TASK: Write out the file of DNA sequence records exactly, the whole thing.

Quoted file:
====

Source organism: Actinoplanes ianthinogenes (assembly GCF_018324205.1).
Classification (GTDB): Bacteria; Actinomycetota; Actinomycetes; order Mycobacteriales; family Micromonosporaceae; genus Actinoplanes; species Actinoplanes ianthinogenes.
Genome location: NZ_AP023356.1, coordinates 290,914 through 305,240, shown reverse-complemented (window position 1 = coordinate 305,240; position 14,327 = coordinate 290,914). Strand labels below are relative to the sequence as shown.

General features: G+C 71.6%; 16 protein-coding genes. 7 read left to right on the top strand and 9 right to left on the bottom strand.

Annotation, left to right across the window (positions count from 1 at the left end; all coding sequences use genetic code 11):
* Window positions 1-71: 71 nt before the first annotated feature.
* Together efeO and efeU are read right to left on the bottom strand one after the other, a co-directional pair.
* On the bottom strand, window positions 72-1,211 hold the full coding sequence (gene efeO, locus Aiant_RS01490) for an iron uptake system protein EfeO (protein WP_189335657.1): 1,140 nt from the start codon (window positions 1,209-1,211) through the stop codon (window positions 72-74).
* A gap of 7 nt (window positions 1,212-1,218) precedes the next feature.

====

Source organism: Actinoplanes ianthinogenes (assembly GCF_018324205.1).
Classification (GTDB): Bacteria; Actinomycetota; Actinomycetes; order Mycobacteriales; family Micromonosporaceae; genus Actinoplanes; species Actinoplanes ianthinogenes.
Genome location: NZ_AP023356.1, coordinates 290,914 through 305,240, shown reverse-complemented (window position 1 = coordinate 305,240; position 14,327 = coordinate 290,914). Strand labels below are relative to the sequence as shown.

General features: G+C 71.6%; 16 protein-coding genes. 7 read left to right on the top strand and 9 right to left on the bottom strand.

Annotation, left to right across the window (positions count from 1 at the left end; all coding sequences use genetic code 11):
* Window positions 1-71: 71 nt before the first annotated feature.
* Together efeO and efeU are read right to left on the bottom strand one after the other, a co-directional pair.
* On the bottom strand, window positions 72-1,211 hold the full coding sequence (gene efeO, locus Aiant_RS01490) for an iron uptake system protein EfeO (protein WP_189335657.1): 1,140 nt from the start codon (window positions 1,209-1,211) through the stop codon (window positions 72-74).
* A gap of 7 nt (window positions 1,212-1,218) precedes the next feature.